Day 2 brought us to a local swamp, where quick running water, deep muck, and hard trails all had perfectly detectable bacteria for our viewing--and sometimes smelling--pleasure:
The light leaf litter smells fresh even though it is full of bacteria.

Miss A. is encouraged to take a deeper will have a different odor.

Right along the trail are worm castings, full of bacteria fresh from  the gut of  worms.  Slugs approve.

Intrepid Miss B. strives for the best sampling spots, mid swamp!

OK.  Crossing the swamp by log is just fun for Miss B., Miss C.,  and A.

Slow, clear water reveals a nice bacterial mat, with large air bubbles!

Miss C. discovered that the faster running water was cold.

Yet, who could resist? Neither P nor Miss B.

Bubbly beer-like bacteria!!

Ha-ha!  Miss M. captures millions of bacteria.

Tempting...but no, she didn't.  ;)

Next stop?  The salt marsh...

Wednesday, October 12, 2011

Yes, it is YOUR Homework, Too

I have a great religion class this year!  There are 6 students in my 4th grade; each is a very interesting person, and each is interested in the class.  Today we discussed posture at Mass (and viewed the very fun That Catholic Show video Sit, Stand, and Kneel).  The students know what posture is appropriate for each part of the Mass, so that was an easy part of the class.  We discussed what happens during each part of the Mass, and even touched on the Real Presence.  A discussion of sin and forgiveness followed, providing the first entry on our Old Testament timeline.

Each week, in addition to the main lesson, we begin the class by writing the psalm verse for the upcoming Sunday.  This gives the students who arrive early something to do while waiting for the latecomers, and gives them all the answer to one question on the homework.

Ah...the homework.  For the past few years I have been using the Mass worksheets from  For the mostly 9-year-olds in the class, I use the worksheets for the 7-10 year old level.

Those of you who know me, STOP's true that I hate worksheets, but they work for this classroom format.  And the worksheets are easier to complete if the children go to Mass.  The worksheets are very easy, and the kids enjoy them.

And no parent has ever complained.  Until today.

She caught me in the parking lot, this Disgruntled Mother (she told me on the first day that she pulled her kids out of the last CCD program because the people were "snooty" so I guess I have to be non-snooty if I want to keep her kids in the program).  The conversation went something like this:

Disgruntled mom:  Do they still have to do those worksheets with the stuff from Mass?
Me:  Yes.  That is the format of the homework every week.  The answers are all found at Mass...
DM:  Well, we missed Mass this week (I stopped listening there...the kids had told me the reason).  So I had to look up the answers.
What snooty-me wanted to say:  There are 5 Catholic churches within a mile of ours.  Our own parish offers 8 Masses every weekend.  You could not make any of them?
What I actually said:  The answers are also online on the USCCB website, in case you miss Mass.
DM:  Well this is becoming MY homework, not theirs.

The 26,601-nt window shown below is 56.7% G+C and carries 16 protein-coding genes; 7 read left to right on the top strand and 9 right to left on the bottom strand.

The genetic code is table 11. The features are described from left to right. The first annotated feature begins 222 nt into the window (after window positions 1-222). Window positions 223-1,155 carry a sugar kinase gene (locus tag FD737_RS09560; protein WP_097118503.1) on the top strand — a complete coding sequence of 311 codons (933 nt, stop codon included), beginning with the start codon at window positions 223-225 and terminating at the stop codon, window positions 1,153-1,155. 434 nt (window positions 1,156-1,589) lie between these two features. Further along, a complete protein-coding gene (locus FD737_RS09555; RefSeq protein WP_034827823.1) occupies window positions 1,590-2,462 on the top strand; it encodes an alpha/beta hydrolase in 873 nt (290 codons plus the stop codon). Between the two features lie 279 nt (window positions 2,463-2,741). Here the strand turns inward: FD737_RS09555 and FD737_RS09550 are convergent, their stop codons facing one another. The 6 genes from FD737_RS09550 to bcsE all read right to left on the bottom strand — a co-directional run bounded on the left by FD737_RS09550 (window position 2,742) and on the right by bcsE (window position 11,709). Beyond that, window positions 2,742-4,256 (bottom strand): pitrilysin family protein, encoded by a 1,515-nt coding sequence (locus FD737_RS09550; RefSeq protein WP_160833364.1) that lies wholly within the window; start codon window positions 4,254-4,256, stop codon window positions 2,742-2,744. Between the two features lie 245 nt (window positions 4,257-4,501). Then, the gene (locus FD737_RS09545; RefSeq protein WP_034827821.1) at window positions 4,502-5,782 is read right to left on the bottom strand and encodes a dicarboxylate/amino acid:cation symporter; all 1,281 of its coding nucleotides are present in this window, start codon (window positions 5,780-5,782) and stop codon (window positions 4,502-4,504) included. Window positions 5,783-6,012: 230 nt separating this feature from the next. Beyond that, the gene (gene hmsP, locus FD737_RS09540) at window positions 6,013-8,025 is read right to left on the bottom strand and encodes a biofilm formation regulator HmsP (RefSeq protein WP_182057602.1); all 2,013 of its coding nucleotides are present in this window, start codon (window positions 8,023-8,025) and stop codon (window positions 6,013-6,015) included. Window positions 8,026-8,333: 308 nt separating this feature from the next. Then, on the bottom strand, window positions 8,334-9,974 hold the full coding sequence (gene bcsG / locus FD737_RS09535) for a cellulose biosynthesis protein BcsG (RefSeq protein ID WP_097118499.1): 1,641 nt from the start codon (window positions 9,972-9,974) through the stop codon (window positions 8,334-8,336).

What snooty-me wanted to say:  Yes, and so it should be, if you need a refresher!
What I actually said (laughing in the nicest way):   Yeah, but it's not that hard for the kids once they get in the habit of...
DM:  Is it OK if I take a missal home from Mass?  The priest won't mind?
Me:  I'm sure he'd be happy to know you were taking a second look at the readings!  So, have a good week!


Tuesday, October 11, 2011

Jewel Weed's Jewel

The younger kids visited Thomas More College during the open house this weekend.  They had an opportunity to stay overnight in the dormitories, eat and chat with students, and attend classes.  While they did that, Don and I had a pleasant time in Nashua.  Later, Don went to find cheap gas with supermarket gas points...he paid $1.09.  Woohoo!

Meanwhile, I explored the grounds of the college.  I must admit, I was quite surprised by the small size of the campus, and the wooded area surrounding the buildings.  The flora and fauna are typical smelled of pine!  

Behind the library, I found some jewel weed.  It has a pretty orange flower that sometimes attracts hummingbirds (though I saw none today).  Most of the plant had gone to seed, but a few blooms were left.

Jewel weed flowers

The real jewel of the weed is not the flower, though.  There are a few tales of how the weed got its name, but I like to think the seed hidden inside a spring-loaded pod is the reason.  Here's the pod on a small branch:
A few leaves with a seed pod

And here is the pod after I touched it (some people call the plant a touch-me-not).  As the sides of the pod peel suddenly away, the seeds shoot away.  If you release it correctly (I hold my hand around it) you will catch a seed or two.  The mature seed is covered with a green or brown coat.:
The seed revealed, with the pod peeled away

The small seed is less than a cm long, but if you carefully peel the coating off...
The jewel!
A tiny blue-green "jewel" of a seed is revealed.  Then, you can eat it!  It tastes a bit like an almond.

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Thursday, October 6, 2011

Steve Jobs and One Christmas Eve